Third, the Haudenosaunee League created peace among five separate nations, using effective treaty-making principles to eliminate wars. The league was a relationship of relational units; each of the nations also were based on village relationships. This example shows that relationality can be scaled up; it is not just a small-scale or local phenomenon. In building the Covenant Chain with European settlers, the Haudenosaunee demonstrated that international relations could be structured using their methods of maintaining peace.
When many entities create one or more relational goods shared among them, their mutual appreciation of the shared relational goods creates a relational unit. This relational good, or goods, is obtained by everyone paying attention to each other and each other’s contributions to the good that they share. The good is not available to entities not in the relationship. A couple or an extended family share love and affection among themselves. A group of families working together to form a clan build trust and shared identity. The clans can together form a larger unit that also includes the beings in their place that sustain all members. Examples of relational goods are a cooperative spirit among people dependent on other beings of their place, a feeling of safety among residents of an area, the collaborative spirit of a sports team, and the joy felt by everyone at a major feast. Māori offer concepts such as mana, a power generated by the joint cooperative action of many conscious beings. Peace among nations is a relational good.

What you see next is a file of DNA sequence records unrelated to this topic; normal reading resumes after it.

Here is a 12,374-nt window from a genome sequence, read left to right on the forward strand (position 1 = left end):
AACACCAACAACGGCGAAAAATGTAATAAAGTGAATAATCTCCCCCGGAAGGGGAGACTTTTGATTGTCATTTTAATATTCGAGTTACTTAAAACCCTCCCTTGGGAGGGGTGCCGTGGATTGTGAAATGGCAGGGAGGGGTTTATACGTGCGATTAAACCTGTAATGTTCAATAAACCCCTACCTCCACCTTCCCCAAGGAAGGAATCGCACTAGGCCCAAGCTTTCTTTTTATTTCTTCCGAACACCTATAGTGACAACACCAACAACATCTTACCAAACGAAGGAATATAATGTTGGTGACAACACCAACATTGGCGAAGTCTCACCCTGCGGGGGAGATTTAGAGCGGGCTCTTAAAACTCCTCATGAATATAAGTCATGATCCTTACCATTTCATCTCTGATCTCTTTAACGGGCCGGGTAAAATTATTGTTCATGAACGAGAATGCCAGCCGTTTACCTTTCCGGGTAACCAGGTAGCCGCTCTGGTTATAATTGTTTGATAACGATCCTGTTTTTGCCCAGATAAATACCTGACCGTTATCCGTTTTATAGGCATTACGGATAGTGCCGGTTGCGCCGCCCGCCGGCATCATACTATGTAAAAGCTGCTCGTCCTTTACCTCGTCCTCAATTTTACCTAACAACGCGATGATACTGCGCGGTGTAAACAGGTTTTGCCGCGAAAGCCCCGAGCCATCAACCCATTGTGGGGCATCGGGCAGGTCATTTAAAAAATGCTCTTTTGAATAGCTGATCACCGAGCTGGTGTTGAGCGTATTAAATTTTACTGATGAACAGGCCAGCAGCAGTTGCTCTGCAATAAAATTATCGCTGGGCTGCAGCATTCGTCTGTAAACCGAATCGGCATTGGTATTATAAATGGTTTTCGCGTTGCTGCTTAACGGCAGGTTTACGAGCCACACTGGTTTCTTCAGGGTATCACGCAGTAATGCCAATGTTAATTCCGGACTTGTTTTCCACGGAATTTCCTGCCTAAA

Recognizing the world as composed of interacting relational units presents a different kind of theory than that developed by standard economics, which focuses on persons as individuals, capable of completely independent existence, who gather together to trade products among themselves to make more products. The trades among individuals are impersonal. A modern market economy results from these trades, which are maintained through contracts enforceable by the police power of a national state. The products are made from things extracted from nature, and the waste made by the production of those things are returned to nature. We now know that the world cannot process all the waste produced by the production of things; the impersonal basis of the trades removes all personal responsibility for the outcomes. Beaches covered with things washed up from the ocean illustrate the result, as does the changing climate.